An additional question is whether the troopers lawfully observed and seized the gun and bloody garments in the vehicle during the inventory search. The answer to this question is important, as the defendant seeks to suppress these items as unlawfully obtained evidence. It is settled law that the "plain view" exception is an exception to the warrant requirement. See Horton v. California, 496 U.S. 128 (1990); Coolidge v. New Hampshire, 403 U.S. 443, 465-73 (1971). For a valid seizure to occur under the plain view exception, three elements must be met. First, "the officer must not have violated the Fourth Amendment in 'arriving at the place from which the evidence could be plainly viewed.'" United States v. Menon, 24 F.3d 550, 560 (3d Cir. 1994) (quoting Horton, 496 U.S. at 136)). Second, the "incriminating character" of the item seized "must also be 'immediately apparent.'" Horton, 496 U.S. at 136 (quoting Coolidge, 403 U.S. at 466)). Third, the police officer must possess "a lawful right of access to the object itself." Id. at 137.

We must conclude that the troopers lawfully observed and seized the gun and bloody garments in the vehicle during the inventory search. First, the search of the vehicle, though done without a warrant, was lawful under the inventory search exception to the Fourth Amendment. Second, the "incriminating nature" of the items in plain view, namely the handle of a gun and bloody garments, was "immediately apparent." Third, after observing the gun, Trooper Moyer had probable cause to arrest the defendant on charges of unlawful possession of a firearm and probable cause to conduct a search of the vehicle. Therefore, we conclude that the gun and the bloody garments found by Trooper Moyer during his inventory search were lawfully discovered and seized under the plain view exception to the Fourth Amendment.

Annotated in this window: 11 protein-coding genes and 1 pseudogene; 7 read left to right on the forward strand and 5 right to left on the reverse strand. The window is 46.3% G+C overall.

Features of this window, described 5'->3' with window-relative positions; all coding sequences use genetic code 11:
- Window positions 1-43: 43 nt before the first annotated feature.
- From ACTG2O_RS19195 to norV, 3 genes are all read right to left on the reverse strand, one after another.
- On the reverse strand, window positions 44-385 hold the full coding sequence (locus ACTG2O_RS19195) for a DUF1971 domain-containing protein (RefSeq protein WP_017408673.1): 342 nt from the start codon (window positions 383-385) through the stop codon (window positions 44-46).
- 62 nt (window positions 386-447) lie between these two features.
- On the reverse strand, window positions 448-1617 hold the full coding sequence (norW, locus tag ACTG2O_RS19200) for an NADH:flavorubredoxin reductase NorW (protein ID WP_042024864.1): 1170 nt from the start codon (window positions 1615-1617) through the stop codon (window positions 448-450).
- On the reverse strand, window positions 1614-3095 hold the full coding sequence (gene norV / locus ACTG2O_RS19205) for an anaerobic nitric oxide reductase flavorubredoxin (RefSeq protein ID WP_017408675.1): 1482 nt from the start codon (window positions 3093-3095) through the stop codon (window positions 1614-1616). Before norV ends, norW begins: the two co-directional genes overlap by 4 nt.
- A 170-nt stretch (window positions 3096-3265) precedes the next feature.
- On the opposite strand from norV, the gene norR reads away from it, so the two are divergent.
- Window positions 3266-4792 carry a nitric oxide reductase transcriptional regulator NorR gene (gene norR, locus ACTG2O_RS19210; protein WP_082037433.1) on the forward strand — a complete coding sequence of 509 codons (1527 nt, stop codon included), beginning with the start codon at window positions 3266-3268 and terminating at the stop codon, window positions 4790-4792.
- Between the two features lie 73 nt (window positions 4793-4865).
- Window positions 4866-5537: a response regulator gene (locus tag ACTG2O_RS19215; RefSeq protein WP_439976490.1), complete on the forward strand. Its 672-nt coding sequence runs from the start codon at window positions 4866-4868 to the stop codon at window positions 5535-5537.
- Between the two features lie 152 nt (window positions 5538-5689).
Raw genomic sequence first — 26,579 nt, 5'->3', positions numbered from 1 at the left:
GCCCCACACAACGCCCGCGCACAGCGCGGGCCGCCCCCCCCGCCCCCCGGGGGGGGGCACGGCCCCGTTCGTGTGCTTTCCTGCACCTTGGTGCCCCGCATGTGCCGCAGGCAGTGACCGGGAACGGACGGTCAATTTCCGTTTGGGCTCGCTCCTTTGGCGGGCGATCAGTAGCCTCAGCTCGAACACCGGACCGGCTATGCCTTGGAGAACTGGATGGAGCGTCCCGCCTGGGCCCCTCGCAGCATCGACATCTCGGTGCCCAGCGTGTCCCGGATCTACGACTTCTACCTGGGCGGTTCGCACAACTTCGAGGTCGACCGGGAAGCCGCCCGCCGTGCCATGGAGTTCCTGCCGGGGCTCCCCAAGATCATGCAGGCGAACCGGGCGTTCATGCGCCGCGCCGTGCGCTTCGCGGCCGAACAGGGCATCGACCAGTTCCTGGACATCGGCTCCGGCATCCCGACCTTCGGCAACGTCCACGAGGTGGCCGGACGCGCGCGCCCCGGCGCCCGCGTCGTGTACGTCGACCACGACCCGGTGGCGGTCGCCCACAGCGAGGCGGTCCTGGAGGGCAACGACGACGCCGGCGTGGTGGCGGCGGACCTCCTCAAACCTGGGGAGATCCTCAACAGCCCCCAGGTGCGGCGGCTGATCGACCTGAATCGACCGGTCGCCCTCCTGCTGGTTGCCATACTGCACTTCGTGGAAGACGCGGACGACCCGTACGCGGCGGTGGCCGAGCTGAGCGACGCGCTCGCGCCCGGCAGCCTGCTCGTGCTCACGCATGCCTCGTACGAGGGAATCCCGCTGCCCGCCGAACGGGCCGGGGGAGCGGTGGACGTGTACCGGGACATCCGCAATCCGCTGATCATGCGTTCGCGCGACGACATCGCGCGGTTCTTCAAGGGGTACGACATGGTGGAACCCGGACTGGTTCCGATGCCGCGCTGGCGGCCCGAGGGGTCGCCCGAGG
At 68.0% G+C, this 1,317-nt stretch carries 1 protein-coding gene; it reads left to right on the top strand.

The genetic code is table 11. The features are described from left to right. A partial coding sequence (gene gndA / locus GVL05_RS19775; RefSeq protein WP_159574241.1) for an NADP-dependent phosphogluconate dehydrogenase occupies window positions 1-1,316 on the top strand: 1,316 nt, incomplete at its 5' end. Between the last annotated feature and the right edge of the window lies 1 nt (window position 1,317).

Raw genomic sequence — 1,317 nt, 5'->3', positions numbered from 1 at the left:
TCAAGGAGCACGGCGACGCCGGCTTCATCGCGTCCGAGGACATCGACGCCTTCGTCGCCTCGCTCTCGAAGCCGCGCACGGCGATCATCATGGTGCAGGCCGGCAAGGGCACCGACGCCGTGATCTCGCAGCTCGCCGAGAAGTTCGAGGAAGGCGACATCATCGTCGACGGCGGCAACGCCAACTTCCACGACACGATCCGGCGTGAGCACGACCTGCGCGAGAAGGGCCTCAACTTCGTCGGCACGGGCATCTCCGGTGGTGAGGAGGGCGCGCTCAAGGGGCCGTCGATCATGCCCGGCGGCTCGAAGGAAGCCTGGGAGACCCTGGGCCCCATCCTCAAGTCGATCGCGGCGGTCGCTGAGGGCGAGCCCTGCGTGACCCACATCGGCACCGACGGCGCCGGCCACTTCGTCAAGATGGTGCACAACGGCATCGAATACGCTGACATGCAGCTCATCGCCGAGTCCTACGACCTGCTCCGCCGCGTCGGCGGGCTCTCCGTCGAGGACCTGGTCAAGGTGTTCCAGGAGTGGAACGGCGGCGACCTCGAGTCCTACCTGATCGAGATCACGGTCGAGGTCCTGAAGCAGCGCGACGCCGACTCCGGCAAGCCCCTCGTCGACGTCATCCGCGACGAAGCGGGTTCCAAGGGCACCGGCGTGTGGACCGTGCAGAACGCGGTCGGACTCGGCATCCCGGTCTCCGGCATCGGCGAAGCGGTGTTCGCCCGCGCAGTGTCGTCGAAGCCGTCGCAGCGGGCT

Even if the search and seizure were improper under the inventory search exception, under Pennsylvania law the troopers were entitled to impound the car under the community caretaking exception to the Fourth Amendment. The Third Circuit has held that, in the context of the community caretaking exception, the real issue is whether the decision to impound the vehicle was, under the circumstances, reasonable. See United States v. Smith, 522 F.3d 305, 313 (3d Cir. 2008) (citing United States v. Coccia, 446 F.3d 233, 239 (1st Cir. 2006). In so holding, the Third Circuit stated that "the Fourth Amendment cannot be the foundation for an equal protection requirement that the police must have standardized impoundment procedures . . . ." Id. at 315. As such, an impoundment by the police pursuant to their community caretaking function need only be reasonable under the circumstances and need not be conducted pursuant to "standardized impoundment procedures." See id. at 313-15. The community caretaking exception recognizes those functions performed by police other than combating or investigating crime; for example, it "encompasses law enforcement's authority to remove vehicles that impede traffic or threaten public safety and convenience." Coccia, 446 F.3d at 238. In Smith, for example, two individuals were arrested by the police after being stopped in a vehicle. Neither individual was the owner of the vehicle and, because of the area in which the vehicle was located, the police believed it was at risk of being damaged or stolen. Id. at 314. The court in Smith found that impoundment of the vehicle was reasonable.